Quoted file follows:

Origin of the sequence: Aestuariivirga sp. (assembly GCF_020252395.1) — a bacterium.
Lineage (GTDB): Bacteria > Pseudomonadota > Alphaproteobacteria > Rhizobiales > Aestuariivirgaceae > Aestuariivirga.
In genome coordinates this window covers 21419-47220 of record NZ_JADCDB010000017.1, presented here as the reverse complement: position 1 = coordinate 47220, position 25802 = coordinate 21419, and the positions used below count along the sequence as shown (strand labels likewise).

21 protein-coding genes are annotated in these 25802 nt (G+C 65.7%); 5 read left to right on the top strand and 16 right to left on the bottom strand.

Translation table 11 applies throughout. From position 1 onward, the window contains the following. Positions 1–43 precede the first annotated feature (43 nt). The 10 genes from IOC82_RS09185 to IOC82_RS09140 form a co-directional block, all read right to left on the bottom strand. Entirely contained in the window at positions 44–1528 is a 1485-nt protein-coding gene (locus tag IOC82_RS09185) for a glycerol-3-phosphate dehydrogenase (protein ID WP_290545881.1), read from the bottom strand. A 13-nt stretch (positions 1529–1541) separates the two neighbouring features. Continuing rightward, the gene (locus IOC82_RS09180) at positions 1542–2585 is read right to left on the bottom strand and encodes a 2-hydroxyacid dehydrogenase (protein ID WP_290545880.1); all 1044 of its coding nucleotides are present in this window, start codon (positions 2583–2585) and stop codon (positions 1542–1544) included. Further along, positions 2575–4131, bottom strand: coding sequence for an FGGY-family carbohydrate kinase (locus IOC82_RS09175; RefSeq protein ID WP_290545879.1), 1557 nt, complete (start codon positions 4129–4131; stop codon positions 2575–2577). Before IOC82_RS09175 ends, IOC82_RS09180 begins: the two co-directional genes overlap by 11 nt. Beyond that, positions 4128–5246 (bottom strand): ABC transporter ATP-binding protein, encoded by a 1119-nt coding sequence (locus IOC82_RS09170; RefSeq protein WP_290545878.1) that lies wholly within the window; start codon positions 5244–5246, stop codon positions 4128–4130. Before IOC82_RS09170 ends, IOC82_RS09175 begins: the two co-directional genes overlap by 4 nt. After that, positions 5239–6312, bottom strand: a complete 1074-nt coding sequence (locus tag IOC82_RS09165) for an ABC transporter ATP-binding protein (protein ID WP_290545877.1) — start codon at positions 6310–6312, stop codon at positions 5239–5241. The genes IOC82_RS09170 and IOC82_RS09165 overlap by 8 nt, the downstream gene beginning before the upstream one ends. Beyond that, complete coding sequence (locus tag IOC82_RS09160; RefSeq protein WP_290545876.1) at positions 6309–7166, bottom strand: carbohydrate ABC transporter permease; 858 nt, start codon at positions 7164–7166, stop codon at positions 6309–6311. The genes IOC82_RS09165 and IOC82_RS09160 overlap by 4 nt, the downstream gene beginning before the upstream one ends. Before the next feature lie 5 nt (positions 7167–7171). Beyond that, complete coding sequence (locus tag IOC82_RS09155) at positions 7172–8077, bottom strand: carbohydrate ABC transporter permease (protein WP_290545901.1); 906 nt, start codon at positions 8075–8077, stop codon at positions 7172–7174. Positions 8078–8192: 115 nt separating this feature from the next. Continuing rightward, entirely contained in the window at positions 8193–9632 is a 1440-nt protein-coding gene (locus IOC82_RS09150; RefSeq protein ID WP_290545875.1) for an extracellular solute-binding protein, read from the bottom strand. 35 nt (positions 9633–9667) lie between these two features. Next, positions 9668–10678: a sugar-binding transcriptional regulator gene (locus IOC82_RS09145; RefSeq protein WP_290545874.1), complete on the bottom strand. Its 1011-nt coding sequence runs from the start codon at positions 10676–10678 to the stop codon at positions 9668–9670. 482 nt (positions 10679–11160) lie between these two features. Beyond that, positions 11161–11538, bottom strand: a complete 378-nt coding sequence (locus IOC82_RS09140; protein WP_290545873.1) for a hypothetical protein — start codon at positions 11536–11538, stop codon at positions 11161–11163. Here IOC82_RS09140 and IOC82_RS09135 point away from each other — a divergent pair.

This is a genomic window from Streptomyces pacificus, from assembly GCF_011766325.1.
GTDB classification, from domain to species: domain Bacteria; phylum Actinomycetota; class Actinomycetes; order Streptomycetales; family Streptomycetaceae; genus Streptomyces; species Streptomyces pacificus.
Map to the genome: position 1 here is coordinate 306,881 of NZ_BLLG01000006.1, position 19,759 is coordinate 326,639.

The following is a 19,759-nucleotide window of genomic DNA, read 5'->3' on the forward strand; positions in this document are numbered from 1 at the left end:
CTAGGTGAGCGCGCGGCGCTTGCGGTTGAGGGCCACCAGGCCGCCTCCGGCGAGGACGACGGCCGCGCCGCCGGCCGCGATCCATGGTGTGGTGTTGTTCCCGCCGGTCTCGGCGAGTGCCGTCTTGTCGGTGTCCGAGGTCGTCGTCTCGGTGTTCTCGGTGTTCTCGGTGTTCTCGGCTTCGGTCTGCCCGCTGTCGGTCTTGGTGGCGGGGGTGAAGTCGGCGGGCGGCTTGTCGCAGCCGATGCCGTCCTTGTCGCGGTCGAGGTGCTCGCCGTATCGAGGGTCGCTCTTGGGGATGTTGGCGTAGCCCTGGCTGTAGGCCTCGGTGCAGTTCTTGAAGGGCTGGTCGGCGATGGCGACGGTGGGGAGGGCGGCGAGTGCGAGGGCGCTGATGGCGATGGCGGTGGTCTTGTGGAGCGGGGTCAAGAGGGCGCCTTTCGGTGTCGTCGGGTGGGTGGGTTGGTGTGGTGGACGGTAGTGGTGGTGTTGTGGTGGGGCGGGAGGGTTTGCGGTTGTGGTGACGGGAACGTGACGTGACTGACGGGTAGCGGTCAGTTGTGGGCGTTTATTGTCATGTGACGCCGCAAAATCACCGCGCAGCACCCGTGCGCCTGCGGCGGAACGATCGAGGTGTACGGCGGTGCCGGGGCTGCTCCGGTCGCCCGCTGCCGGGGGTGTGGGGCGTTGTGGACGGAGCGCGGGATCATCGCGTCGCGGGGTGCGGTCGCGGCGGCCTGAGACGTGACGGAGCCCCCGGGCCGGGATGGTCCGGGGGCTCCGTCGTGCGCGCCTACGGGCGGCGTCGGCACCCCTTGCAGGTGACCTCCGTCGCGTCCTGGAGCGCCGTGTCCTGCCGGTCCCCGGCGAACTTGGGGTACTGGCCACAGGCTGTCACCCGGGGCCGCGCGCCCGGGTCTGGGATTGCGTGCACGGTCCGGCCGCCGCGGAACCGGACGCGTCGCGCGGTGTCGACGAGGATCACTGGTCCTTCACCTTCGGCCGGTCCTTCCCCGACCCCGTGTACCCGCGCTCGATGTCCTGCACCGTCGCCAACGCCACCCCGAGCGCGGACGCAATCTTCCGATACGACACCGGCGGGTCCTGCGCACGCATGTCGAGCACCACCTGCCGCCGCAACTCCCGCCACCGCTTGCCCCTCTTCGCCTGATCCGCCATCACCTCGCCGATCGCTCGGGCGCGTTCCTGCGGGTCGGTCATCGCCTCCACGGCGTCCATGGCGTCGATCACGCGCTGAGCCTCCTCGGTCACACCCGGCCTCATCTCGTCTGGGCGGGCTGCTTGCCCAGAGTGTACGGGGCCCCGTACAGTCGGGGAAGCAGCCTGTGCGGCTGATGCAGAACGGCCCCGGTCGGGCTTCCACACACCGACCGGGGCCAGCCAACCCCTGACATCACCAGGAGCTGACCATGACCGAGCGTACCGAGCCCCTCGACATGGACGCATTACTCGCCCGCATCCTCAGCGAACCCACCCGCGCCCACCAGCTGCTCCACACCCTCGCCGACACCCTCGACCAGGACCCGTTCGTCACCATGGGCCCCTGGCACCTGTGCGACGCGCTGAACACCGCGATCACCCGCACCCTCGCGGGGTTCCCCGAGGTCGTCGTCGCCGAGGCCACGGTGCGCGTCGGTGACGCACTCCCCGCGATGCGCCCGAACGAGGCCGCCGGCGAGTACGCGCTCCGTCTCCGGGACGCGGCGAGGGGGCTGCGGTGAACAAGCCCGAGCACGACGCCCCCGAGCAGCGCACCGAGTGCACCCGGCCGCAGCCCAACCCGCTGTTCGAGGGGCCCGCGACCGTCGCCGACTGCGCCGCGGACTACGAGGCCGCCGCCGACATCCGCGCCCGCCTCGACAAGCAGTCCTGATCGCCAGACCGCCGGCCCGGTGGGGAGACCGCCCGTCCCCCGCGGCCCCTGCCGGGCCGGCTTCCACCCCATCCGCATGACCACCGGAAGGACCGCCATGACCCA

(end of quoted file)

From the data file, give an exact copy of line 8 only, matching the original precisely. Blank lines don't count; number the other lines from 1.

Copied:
Map to the genome: position 1 here is coordinate 306,881 of NZ_BLLG01000006.1, position 19,759 is coordinate 326,639.